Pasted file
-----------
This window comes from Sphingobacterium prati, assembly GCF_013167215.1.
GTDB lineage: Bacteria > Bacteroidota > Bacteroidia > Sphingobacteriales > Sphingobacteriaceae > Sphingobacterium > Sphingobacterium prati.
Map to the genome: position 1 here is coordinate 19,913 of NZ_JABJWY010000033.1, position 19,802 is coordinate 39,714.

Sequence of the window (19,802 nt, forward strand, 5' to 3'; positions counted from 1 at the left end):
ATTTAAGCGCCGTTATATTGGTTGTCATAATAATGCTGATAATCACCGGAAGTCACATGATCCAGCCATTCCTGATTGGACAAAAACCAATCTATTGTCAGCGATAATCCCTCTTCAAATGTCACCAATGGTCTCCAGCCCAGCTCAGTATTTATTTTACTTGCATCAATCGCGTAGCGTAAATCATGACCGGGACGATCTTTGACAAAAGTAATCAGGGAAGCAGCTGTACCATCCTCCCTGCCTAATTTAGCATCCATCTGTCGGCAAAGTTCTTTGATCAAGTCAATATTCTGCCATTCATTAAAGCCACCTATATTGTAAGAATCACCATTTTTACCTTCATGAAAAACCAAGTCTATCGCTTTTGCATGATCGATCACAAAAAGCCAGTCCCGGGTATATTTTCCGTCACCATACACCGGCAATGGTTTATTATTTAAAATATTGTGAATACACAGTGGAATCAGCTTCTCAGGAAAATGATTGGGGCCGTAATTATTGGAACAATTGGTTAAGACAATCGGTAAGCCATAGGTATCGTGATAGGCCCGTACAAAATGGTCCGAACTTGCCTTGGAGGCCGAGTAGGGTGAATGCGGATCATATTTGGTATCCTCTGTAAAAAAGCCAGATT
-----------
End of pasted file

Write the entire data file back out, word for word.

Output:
This window comes from Sphingobacterium prati, assembly GCF_013167215.1.
GTDB lineage: Bacteria > Bacteroidota > Bacteroidia > Sphingobacteriales > Sphingobacteriaceae > Sphingobacterium > Sphingobacterium prati.
Map to the genome: position 1 here is coordinate 19,913 of NZ_JABJWY010000033.1, position 19,802 is coordinate 39,714.

Sequence of the window (19,802 nt, forward strand, 5' to 3'; positions counted from 1 at the left end):
ATTTAAGCGCCGTTATATTGGTTGTCATAATAATGCTGATAATCACCGGAAGTCACATGATCCAGCCATTCCTGATTGGACAAAAACCAATCTATTGTCAGCGATAATCCCTCTTCAAATGTCACCAATGGTCTCCAGCCCAGCTCAGTATTTATTTTACTTGCATCAATCGCGTAGCGTAAATCATGACCGGGACGATCTTTGACAAAAGTAATCAGGGAAGCAGCTGTACCATCCTCCCTGCCTAATTTAGCATCCATCTGTCGGCAAAGTTCTTTGATCAAGTCAATATTCTGCCATTCATTAAAGCCACCTATATTGTAAGAATCACCATTTTTACCTTCATGAAAAACCAAGTCTATCGCTTTTGCATGATCGATCACAAAAAGCCAGTCCCGGGTATATTTTCCGTCACCATACACCGGCAATGGTTTATTATTTAAAATATTGTGAATACACAGTGGAATCAGCTTCTCAGGAAAATGATTGGGGCCGTAATTATTGGAACAATTGGTTAAGACAATCGGTAAGCCATAGGTATCGTGATAGGCCCGTACAAAATGGTCCGAACTTGCCTTGGAGGCCGAGTAGGGTGAATGCGGATCATATTTGGTATCCTCTGTAAAAAAGCCAGATT